For the first time in decades, I picked up and read my well marked copy of Francis Schaeffer’s The Great Evangelical Disaster this week. And I noticed more the sadness of it than I did in my callow 20’s. In both the preface and text, Schaeffer acknowledged his health was failing, and he died a few months after publication in 1984. This was to be his last book.
I think his health affected the book. He told in the preface of his hospitalization with a deadline to meet. With help he made the deadline. But the result does not seem as well written or as tightly reasoned as his earlier work.
Nonetheless – and this is part of the sadness as well – it is a prophetic work as noted elsewhere. Most of what he decried in culture and church in the West have only gotten worse. Perhaps his saddest statement comes early on:
It is a horrible thing for a man like myself to look back and see my country and my culture go down the drain in my own lifetime.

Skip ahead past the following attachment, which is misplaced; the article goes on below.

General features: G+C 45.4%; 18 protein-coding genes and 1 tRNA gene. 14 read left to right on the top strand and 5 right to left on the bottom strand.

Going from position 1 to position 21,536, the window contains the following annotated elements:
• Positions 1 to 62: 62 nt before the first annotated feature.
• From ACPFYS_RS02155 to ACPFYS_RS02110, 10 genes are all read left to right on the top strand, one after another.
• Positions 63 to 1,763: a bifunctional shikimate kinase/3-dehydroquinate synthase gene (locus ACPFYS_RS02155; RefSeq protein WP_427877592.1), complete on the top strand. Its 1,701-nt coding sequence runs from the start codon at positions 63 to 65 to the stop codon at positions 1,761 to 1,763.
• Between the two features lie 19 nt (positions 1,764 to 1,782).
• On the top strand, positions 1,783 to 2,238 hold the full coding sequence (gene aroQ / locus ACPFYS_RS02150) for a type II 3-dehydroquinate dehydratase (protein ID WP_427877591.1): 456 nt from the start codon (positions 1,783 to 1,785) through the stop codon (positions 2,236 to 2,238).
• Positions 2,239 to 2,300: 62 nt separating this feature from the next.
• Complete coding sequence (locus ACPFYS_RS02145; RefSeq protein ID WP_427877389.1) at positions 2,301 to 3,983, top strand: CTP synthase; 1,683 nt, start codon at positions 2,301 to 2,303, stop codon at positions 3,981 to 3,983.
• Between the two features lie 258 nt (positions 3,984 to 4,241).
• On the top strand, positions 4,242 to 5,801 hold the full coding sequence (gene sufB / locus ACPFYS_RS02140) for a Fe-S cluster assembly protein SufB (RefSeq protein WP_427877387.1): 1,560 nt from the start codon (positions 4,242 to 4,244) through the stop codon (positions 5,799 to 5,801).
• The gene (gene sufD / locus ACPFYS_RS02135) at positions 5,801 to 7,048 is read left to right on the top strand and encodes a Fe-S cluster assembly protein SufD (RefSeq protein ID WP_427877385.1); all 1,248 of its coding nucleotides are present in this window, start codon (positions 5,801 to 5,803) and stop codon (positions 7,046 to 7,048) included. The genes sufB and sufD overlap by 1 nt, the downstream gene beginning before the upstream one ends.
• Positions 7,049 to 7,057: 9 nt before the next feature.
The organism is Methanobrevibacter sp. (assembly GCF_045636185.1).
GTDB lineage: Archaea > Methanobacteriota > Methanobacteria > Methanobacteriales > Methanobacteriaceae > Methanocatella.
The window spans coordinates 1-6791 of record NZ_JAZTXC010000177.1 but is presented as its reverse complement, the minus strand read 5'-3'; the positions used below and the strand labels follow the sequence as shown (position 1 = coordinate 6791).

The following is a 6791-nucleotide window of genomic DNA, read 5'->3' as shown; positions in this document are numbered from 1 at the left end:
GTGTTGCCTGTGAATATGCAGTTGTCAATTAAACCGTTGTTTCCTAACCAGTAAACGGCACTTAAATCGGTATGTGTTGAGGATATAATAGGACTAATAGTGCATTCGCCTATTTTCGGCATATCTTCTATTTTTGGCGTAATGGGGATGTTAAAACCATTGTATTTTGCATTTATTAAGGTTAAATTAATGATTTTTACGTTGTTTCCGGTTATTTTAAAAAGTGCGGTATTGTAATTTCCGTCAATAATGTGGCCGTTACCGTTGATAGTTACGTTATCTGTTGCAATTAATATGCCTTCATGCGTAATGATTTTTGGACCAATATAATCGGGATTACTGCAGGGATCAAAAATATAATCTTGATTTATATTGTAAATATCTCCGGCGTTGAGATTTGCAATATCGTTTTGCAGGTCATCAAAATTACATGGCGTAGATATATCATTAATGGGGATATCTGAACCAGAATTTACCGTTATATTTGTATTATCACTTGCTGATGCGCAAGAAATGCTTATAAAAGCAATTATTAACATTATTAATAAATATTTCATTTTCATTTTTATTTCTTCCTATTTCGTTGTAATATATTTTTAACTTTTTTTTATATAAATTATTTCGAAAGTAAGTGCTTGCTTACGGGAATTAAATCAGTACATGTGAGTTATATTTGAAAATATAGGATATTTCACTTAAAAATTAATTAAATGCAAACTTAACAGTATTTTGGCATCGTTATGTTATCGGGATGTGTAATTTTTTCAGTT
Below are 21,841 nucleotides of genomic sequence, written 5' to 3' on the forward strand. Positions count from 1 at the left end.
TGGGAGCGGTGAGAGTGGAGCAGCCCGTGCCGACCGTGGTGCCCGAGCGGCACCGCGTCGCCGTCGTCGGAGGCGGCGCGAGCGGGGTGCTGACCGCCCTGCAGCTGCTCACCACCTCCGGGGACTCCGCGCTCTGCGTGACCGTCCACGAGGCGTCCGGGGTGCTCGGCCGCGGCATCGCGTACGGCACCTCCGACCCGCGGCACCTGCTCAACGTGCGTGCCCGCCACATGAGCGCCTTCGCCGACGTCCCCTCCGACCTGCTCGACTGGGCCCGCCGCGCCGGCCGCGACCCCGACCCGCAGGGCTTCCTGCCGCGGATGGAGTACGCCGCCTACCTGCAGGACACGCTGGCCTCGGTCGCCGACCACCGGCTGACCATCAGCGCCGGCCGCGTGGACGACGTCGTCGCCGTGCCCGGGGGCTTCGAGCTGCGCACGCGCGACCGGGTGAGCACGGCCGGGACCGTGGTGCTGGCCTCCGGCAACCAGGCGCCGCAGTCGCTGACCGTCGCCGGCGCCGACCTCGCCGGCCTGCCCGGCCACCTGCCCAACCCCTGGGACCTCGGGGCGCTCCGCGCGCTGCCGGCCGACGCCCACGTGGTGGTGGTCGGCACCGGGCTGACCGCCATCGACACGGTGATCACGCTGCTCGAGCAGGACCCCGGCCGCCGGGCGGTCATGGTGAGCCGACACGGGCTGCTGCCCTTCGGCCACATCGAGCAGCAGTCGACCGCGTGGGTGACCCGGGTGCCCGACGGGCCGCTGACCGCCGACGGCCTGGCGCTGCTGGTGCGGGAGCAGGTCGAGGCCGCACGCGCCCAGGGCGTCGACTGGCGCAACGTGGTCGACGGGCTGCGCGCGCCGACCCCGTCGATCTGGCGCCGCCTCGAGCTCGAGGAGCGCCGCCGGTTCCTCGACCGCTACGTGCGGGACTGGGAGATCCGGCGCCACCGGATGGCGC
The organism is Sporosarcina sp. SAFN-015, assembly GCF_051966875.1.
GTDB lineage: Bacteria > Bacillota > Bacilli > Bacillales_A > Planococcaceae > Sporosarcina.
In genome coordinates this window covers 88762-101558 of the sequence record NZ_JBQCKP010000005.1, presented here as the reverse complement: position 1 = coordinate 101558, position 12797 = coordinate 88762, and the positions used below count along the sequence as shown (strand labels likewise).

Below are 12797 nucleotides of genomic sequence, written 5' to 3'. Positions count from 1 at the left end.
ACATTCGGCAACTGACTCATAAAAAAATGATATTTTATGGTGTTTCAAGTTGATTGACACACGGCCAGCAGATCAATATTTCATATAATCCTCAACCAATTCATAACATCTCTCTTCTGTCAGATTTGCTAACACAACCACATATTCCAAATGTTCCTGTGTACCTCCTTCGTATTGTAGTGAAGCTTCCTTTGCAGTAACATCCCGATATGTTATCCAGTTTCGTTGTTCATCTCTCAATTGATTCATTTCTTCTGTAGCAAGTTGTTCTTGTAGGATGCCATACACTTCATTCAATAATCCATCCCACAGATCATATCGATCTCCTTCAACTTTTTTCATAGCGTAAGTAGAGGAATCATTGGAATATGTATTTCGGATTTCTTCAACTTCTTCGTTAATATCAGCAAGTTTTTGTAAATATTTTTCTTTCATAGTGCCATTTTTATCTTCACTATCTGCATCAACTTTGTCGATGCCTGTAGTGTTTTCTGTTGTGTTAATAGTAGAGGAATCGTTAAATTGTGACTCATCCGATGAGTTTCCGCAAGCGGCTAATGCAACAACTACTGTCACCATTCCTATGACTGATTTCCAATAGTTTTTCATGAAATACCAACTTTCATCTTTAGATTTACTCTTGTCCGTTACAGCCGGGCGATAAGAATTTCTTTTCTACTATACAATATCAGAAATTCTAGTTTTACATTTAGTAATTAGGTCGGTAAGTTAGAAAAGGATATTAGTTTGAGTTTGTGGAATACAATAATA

Though younger now than he was then, I can certainly relate.
As for his warnings about the direction of Evangelicals, he may have seemed alarmist at the time. But the Neo-Evangelicals of today have pretty much proved him right.
Personally, I used to be a happy reader of Christianity Today. But a few years ago, I cancelled my subscription. I was gladly active in InterVarsity in my college years. (By the way, the leader of my chapter at the time was one Mark Dever.) But with their pushing Black Lives Matter and more, I am thoroughly alienated from them now. I am thankfully not at that point with evangelicals within ACNA, but I have been disturbed by what I see more than once. Too much of what I fled when I fled mainline denominations decades ago I now see among evangelicals. That is one reason I do not refer to myself as evangelical.
Schaeffer’s warnings about American culture have proven too true as well. Have I mentioned this is not a happy read?
And, although I revere the man, I concede his last book is probably not his best book. Nonetheless, it should not be neglected by those who acknowledge the importance of Francis Schaeffer and of his critique of church and culture in the West. Nor should it be overlooked by those concerned by the current direction of evangelicalism.